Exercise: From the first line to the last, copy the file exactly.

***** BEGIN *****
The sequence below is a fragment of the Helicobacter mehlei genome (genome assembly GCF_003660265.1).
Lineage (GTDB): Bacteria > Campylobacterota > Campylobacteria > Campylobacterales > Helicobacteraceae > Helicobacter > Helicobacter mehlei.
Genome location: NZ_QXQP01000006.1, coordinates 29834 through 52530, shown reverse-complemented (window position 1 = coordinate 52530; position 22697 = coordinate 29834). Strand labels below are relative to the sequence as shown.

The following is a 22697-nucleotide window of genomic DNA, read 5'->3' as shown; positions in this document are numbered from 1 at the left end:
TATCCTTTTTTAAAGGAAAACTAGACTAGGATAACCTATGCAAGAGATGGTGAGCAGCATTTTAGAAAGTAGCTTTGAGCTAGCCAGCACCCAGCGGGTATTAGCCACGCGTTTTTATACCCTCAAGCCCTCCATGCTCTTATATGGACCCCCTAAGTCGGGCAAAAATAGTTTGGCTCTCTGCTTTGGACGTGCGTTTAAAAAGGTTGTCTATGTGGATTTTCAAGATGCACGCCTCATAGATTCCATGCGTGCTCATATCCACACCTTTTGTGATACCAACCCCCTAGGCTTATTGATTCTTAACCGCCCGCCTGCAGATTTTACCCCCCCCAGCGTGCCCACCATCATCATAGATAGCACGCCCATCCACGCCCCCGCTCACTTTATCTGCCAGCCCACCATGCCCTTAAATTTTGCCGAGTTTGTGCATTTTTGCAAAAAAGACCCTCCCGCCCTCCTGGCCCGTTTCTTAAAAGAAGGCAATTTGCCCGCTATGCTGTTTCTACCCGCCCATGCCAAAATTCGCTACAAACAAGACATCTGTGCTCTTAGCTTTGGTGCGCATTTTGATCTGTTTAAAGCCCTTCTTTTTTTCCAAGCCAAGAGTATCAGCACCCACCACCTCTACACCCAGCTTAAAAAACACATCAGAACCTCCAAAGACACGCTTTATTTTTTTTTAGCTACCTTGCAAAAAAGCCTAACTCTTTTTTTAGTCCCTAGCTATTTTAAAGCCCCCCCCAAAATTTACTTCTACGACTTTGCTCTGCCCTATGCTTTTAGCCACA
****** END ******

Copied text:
The sequence below is a fragment of the Helicobacter mehlei genome (genome assembly GCF_003660265.1).
Lineage (GTDB): Bacteria > Campylobacterota > Campylobacteria > Campylobacterales > Helicobacteraceae > Helicobacter > Helicobacter mehlei.
Genome location: NZ_QXQP01000006.1, coordinates 29834 through 52530, shown reverse-complemented (window position 1 = coordinate 52530; position 22697 = coordinate 29834). Strand labels below are relative to the sequence as shown.

The following is a 22697-nucleotide window of genomic DNA, read 5'->3' as shown; positions in this document are numbered from 1 at the left end:
TATCCTTTTTTAAAGGAAAACTAGACTAGGATAACCTATGCAAGAGATGGTGAGCAGCATTTTAGAAAGTAGCTTTGAGCTAGCCAGCACCCAGCGGGTATTAGCCACGCGTTTTTATACCCTCAAGCCCTCCATGCTCTTATATGGACCCCCTAAGTCGGGCAAAAATAGTTTGGCTCTCTGCTTTGGACGTGCGTTTAAAAAGGTTGTCTATGTGGATTTTCAAGATGCACGCCTCATAGATTCCATGCGTGCTCATATCCACACCTTTTGTGATACCAACCCCCTAGGCTTATTGATTCTTAACCGCCCGCCTGCAGATTTTACCCCCCCCAGCGTGCCCACCATCATCATAGATAGCACGCCCATCCACGCCCCCGCTCACTTTATCTGCCAGCCCACCATGCCCTTAAATTTTGCCGAGTTTGTGCATTTTTGCAAAAAAGACCCTCCCGCCCTCCTGGCCCGTTTCTTAAAAGAAGGCAATTTGCCCGCTATGCTGTTTCTACCCGCCCATGCCAAAATTCGCTACAAACAAGACATCTGTGCTCTTAGCTTTGGTGCGCATTTTGATCTGTTTAAAGCCCTTCTTTTTTTCCAAGCCAAGAGTATCAGCACCCACCACCTCTACACCCAGCTTAAAAAACACATCAGAACCTCCAAAGACACGCTTTATTTTTTTTTAGCTACCTTGCAAAAAAGCCTAACTCTTTTTTTAGTCCCTAGCTATTTTAAAGCCCCCCCCAAAATTTACTTCTACGACTTTGCTCTGCCCTATGCTTTTAGCCACA